Cloud computing is based on a model of “shared responsibility.” This model delineates who is responsible for security in a client-provider service, e.g., the cloud provider would be responsible for the security of the infrastructure, and the client (company using the cloud) would take responsibility for the data and applications. Cloud workload protection of data and applications is typically leveraged by the client’s DevOps teams, who utilize these workloads as part of their development lifecycle. A CWPP provides visibility of cloud workloads and then performs a vulnerability scan on the workloads. The scan results provide an opportunity to close the security gaps using appropriate measures.
Cloud-Native Application Security
Cloud-native technologies have opened opportunities for firms to innovate products and increase employee productivity. These cloud-native apps include microservices, APIs, and containers. The top three threats found among the OWASP Top Ten Cloud-Native Application Security Threats are misconfiguration, injection attacks, and improper authentication and authorization. A CNAPP (Cloud-Native Application Protection Platform) enables an integrated ecosystem approach to deliver visibility and security enforcement to cloud-native apps. CNAPP platforms are typically based on zero trust principles and use policies that reflect these principles to detect, prevent, and respond to threats related to cloud-native applications.
Container technology, such as Docker, is used to deliver cloud-based services quickly. Containers have been steadily increasing in use. A 2021 survey from the Cloud Native Computing Foundation shows that 96% of organizations are now evaluating or using Kubernetes, a system used to orchestrate containers. Container security must be holistic as containers are vulnerable across the entire ecosystem of the container: from container management, to the container itself, to the applications running within it. This holistic approach means container security utilizes several measures, from secure coding practices to container image scanning.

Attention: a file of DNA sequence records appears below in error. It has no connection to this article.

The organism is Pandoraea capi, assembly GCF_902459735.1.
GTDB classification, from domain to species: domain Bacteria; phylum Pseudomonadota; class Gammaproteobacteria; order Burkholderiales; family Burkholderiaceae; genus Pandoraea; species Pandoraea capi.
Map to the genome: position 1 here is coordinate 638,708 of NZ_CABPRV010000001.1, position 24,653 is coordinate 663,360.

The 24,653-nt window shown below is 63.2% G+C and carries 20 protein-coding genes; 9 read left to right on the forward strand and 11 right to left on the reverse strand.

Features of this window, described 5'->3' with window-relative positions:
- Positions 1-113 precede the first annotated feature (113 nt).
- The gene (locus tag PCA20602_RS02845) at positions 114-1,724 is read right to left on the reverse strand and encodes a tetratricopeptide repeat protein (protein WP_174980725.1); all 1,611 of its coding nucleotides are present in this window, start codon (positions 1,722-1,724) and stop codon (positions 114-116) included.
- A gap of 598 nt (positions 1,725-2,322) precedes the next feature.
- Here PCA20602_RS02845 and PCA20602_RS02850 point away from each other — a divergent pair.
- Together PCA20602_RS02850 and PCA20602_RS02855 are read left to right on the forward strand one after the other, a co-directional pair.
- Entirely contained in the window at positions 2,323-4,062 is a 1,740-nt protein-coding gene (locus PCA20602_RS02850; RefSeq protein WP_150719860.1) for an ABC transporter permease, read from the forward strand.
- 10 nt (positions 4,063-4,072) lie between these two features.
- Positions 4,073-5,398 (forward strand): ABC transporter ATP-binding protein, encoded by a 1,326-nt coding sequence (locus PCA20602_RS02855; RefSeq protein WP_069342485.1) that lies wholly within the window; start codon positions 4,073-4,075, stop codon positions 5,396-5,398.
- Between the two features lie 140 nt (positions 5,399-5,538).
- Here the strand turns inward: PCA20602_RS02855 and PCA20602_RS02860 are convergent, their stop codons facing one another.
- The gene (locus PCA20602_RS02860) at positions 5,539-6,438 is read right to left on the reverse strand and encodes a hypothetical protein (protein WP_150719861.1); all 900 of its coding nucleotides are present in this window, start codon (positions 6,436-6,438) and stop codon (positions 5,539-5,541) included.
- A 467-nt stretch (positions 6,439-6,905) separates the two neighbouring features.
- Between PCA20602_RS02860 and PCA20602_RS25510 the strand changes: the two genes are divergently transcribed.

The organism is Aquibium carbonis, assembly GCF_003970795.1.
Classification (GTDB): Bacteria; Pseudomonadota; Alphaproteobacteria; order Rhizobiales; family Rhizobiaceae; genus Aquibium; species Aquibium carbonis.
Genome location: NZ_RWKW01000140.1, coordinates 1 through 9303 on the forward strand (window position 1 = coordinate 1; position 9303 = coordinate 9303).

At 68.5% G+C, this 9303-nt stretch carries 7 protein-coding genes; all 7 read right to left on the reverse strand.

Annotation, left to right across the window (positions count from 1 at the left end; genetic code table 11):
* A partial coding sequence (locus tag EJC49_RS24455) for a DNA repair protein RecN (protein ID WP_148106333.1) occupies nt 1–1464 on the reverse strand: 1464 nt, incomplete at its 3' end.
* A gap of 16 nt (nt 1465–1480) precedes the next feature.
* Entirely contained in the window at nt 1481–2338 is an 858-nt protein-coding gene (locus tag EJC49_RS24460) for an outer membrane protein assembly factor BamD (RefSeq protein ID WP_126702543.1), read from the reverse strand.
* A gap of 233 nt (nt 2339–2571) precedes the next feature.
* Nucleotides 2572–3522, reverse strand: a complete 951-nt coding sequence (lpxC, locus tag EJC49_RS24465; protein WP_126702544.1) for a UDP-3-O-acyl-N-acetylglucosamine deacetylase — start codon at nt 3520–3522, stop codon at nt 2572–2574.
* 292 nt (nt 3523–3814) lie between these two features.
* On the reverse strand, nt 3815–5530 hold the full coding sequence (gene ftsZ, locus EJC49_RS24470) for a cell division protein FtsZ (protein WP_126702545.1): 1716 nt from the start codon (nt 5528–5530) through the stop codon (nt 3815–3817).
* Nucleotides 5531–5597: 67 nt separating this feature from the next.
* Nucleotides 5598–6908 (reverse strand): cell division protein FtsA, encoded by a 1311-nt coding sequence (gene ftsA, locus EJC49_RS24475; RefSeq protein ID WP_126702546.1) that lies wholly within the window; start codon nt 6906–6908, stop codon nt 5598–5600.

Infrastructure as Code (IaC) Security
The infrastructure of any cloud service is fundamental to its smooth and secure operation. Infrastructure includes servers, load balancers, databases, container clusters, and so on; basically, anything required to deliver a cloud-based service. This sort of infrastructure is not a static system; it is a fundamental part of the development process. IaC uses software code to automate the process to provision and manage this infrastructure. IaC security is the discipline of embedding security into the code and processes associated with IaC to detect and prevent cloud configuration issues. IaC is typically automated to detect any security flaws, and this insight is used to remove these vulnerabilities.
SaaS Security Posture Management (SSPM)
A security posture describes the state of preparedness of an organization in terms of security. An SSPM platform is used to continuously monitor, improve, and adapt cloud security to reduce the chances of a breach or cyber-attack. An SSPM platform is a set of automated security tools that provide visibility and monitoring of an organization's entire SaaS stack.
Secure Service Edge (SSE)